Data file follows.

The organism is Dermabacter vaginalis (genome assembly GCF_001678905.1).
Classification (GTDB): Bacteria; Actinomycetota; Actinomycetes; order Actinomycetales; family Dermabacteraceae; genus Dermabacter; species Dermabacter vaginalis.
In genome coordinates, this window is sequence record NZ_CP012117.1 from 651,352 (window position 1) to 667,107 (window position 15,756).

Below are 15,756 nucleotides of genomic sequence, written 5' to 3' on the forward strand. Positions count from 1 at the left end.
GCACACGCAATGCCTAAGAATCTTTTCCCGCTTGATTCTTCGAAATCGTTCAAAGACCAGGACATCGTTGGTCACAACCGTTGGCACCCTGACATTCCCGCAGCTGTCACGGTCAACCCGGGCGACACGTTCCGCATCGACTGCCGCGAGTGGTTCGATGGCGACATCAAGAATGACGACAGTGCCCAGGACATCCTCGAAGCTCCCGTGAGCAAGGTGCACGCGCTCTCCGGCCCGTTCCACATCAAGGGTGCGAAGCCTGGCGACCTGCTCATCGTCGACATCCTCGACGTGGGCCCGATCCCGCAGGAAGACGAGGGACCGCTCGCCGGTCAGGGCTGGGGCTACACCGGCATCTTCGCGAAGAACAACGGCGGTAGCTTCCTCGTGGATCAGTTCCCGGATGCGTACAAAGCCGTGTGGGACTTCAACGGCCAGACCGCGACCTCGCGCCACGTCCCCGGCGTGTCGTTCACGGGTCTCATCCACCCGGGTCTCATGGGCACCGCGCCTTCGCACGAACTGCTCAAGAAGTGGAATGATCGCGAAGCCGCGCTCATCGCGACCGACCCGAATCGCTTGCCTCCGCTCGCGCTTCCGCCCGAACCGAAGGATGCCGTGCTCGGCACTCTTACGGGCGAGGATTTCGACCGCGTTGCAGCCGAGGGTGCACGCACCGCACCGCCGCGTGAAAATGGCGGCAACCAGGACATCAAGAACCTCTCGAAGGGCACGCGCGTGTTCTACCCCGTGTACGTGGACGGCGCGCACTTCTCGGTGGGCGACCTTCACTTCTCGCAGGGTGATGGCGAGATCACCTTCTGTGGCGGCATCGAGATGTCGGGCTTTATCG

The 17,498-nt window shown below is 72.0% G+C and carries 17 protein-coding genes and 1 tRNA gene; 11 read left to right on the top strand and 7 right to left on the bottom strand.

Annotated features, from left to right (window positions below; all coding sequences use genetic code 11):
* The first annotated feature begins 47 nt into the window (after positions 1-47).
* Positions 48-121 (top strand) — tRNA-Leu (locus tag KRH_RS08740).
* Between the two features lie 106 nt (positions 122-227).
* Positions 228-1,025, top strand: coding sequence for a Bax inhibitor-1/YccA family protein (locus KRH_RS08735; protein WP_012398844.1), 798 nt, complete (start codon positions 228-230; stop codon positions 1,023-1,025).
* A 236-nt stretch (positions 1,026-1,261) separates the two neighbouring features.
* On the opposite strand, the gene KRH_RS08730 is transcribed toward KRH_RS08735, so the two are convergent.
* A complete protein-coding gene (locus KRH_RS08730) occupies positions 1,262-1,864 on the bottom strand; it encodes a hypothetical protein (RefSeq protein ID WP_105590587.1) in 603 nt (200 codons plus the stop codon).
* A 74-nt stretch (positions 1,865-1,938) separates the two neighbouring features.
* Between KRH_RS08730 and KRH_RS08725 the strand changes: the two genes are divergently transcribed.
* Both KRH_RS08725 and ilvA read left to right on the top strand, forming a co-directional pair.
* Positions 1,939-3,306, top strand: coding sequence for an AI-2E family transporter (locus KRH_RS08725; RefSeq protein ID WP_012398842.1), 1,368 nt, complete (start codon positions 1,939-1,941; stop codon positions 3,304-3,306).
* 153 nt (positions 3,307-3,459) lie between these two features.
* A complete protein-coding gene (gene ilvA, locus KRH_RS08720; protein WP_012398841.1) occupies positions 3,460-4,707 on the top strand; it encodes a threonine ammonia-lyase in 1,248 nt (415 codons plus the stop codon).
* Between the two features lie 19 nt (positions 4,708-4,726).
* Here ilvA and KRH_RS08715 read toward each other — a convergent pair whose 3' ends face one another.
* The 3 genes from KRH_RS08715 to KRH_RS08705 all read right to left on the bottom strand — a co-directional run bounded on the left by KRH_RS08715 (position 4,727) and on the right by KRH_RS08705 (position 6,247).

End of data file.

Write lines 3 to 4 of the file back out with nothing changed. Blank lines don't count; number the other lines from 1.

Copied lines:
In genome coordinates, this window is sequence record NZ_CP012117.1 from 651,352 (window position 1) to 667,107 (window position 15,756).

Below are 15,756 nucleotides of genomic sequence, written 5' to 3' on the forward strand. Positions count from 1 at the left end.